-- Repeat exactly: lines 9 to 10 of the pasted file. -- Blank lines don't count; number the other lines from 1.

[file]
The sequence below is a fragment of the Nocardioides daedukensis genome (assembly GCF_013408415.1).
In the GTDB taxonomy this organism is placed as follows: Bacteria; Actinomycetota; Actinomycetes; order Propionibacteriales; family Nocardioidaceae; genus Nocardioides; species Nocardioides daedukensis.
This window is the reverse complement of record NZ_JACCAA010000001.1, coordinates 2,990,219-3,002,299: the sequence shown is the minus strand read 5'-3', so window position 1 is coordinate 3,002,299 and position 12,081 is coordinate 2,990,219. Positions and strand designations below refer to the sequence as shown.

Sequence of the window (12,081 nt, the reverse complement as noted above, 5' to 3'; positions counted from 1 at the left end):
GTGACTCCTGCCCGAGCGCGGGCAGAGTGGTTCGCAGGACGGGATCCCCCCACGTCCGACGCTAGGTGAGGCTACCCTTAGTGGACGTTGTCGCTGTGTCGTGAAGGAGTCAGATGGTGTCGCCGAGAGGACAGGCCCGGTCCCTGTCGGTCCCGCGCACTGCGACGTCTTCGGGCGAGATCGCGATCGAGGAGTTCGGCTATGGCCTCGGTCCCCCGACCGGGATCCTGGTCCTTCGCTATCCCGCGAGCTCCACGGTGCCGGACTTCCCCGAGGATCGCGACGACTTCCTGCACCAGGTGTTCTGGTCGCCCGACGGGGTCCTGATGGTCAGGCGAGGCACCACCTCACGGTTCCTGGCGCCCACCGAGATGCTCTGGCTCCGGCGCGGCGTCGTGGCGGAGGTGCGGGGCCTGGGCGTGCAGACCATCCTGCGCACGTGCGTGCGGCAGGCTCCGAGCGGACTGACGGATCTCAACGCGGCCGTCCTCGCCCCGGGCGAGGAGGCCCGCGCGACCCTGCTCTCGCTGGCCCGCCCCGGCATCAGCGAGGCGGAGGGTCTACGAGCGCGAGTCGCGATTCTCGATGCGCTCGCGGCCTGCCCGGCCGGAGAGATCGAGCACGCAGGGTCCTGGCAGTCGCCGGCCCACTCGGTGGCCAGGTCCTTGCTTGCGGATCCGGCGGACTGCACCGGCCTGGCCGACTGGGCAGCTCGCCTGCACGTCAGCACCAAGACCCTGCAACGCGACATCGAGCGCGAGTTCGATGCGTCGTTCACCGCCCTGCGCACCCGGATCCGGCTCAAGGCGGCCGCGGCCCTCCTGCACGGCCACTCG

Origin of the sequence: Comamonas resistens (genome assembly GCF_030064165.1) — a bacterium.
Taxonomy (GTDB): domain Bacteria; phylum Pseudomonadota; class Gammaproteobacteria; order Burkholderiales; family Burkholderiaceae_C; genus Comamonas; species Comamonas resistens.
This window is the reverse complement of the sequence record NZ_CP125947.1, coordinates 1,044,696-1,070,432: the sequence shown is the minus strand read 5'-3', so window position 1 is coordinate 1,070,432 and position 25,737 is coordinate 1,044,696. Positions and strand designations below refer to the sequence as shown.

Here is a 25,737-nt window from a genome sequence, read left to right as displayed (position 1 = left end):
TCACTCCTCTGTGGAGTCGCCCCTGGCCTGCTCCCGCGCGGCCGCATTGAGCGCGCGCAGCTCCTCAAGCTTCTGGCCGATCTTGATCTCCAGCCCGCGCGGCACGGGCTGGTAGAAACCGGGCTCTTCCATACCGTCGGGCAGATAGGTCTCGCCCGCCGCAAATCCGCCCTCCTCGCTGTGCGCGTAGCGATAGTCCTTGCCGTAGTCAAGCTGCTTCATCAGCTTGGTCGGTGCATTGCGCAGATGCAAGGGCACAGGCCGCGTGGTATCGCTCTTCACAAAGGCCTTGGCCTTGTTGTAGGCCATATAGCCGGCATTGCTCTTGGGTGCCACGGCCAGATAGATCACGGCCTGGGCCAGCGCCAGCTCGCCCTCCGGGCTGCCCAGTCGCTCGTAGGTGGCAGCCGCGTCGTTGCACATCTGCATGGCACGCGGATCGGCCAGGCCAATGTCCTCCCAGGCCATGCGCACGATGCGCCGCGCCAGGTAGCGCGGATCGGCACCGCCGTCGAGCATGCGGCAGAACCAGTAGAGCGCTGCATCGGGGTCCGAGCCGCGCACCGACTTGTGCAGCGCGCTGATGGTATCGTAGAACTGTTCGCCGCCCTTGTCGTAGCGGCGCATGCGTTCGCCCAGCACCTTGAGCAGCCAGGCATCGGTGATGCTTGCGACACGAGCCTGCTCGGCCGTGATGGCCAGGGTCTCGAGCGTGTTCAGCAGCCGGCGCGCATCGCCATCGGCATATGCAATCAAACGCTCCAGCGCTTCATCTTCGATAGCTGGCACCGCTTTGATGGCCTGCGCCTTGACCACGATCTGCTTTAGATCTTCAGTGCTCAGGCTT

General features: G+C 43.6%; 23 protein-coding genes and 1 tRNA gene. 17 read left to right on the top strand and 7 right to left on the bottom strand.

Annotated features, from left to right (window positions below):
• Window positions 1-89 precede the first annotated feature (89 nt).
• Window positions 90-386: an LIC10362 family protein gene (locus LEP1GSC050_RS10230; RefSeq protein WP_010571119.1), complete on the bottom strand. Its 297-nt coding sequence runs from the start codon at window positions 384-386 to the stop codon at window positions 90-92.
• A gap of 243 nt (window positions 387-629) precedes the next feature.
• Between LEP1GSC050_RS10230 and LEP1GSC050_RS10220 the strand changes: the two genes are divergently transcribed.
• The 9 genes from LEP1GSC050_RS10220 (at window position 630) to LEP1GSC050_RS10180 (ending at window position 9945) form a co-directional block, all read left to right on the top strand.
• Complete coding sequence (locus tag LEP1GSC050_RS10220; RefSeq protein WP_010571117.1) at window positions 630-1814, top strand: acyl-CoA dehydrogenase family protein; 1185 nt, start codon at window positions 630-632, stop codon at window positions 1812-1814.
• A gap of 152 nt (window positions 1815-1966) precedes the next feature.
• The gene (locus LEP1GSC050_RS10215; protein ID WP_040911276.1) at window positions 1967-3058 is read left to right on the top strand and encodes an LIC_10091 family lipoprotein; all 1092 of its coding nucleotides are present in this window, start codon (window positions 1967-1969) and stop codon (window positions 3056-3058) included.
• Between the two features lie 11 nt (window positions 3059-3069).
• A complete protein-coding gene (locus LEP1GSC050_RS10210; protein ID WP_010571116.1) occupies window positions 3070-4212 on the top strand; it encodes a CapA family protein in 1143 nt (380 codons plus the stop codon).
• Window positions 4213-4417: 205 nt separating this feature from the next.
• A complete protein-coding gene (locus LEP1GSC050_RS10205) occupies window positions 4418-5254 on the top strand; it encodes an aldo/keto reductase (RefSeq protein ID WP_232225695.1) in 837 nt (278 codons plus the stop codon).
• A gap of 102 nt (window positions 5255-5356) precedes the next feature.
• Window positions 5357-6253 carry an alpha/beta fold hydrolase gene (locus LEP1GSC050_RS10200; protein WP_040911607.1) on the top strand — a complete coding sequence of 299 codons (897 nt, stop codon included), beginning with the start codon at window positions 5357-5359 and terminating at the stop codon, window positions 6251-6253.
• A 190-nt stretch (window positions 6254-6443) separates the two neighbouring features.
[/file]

Here is a 25,737-nt window from a genome sequence, read left to right as displayed (position 1 = left end):
TCACTCCTCTGTGGAGTCGCCCCTGGCCTGCTCCCGCGCGGCCGCATTGAGCGCGCGCAGCTCCTCAAGCTTCTGGCCGATCTTGATCTCCAGCCCGCGCGGCACGGGCTGGTAGAAACCGGGCTCTTCCATACCGTCGGGCAGATAGGTCTCGCCCGCCGCAAATCCGCCCTCCTCGCTGTGCGCGTAGCGATAGTCCTTGCCGTAGTCAAGCTGCTTCATCAGCTTGGTCGGTGCATTGCGCAGATGCAAGGGCACAGGCCGCGTGGTATCGCTCTTCACAAAGGCCTTGGCCTTGTTGTAGGCCATATAGCCGGCATTGCTCTTGGGTGCCACGGCCAGATAGATCACGGCCTGGGCCAGCGCCAGCTCGCCCTCCGGGCTGCCCAGTCGCTCGTAGGTGGCAGCCGCGTCGTTGCACATCTGCATGGCACGCGGATCGGCCAGGCCAATGTCCTCCCAGGCCATGCGCACGATGCGCCGCGCCAGGTAGCGCGGATCGGCACCGCCGTCGAGCATGCGGCAGAACCAGTAGAGCGCTGCATCGGGGTCCGAGCCGCGCACCGACTTGTGCAGCGCGCTGATGGTATCGTAGAACTGTTCGCCGCCCTTGTCGTAGCGGCGCATGCGTTCGCCCAGCACCTTGAGCAGCCAGGCATCGGTGATGCTTGCGACACGAGCCTGCTCGGCCGTGATGGCCAGGGTCTCGAGCGTGTTCAGCAGCCGGCGCGCATCGCCATCGGCATATGCAATCAAACGCTCCAGCGCTTCATCTTCGATAGCTGGCACCGCTTTGATGGCCTGCGCCTTGACCACGATCTGCTTTAGATCTTCAGTGCTCAGGCTT